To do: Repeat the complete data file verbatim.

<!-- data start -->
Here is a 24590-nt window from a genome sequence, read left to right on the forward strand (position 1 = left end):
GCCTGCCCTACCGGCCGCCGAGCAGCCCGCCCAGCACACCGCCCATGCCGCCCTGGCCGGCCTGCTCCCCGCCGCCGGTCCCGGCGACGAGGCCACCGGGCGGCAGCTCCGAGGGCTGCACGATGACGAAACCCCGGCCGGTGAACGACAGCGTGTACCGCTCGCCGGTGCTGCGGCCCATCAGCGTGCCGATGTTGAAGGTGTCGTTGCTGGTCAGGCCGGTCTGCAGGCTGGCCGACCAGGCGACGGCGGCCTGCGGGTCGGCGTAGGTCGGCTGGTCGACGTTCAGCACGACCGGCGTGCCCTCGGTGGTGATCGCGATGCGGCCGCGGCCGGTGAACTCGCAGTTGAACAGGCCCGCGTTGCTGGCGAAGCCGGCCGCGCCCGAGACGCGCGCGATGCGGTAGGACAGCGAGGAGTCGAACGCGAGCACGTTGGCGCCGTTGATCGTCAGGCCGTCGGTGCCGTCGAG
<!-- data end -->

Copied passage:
Here is a 24590-nt window from a genome sequence, read left to right on the forward strand (position 1 = left end):
GCCTGCCCTACCGGCCGCCGAGCAGCCCGCCCAGCACACCGCCCATGCCGCCCTGGCCGGCCTGCTCCCCGCCGCCGGTCCCGGCGACGAGGCCACCGGGCGGCAGCTCCGAGGGCTGCACGATGACGAAACCCCGGCCGGTGAACGACAGCGTGTACCGCTCGCCGGTGCTGCGGCCCATCAGCGTGCCGATGTTGAAGGTGTCGTTGCTGGTCAGGCCGGTCTGCAGGCTGGCCGACCAGGCGACGGCGGCCTGCGGGTCGGCGTAGGTCGGCTGGTCGACGTTCAGCACGACCGGCGTGCCCTCGGTGGTGATCGCGATGCGGCCGCGGCCGGTGAACTCGCAGTTGAACAGGCCCGCGTTGCTGGCGAAGCCGGCCGCGCCCGAGACGCGCGCGATGCGGTAGGACAGCGAGGAGTCGAACGCGAGCACGTTGGCGCCGTTGATCGTCAGGCCGTCGGTGCCGTCGAG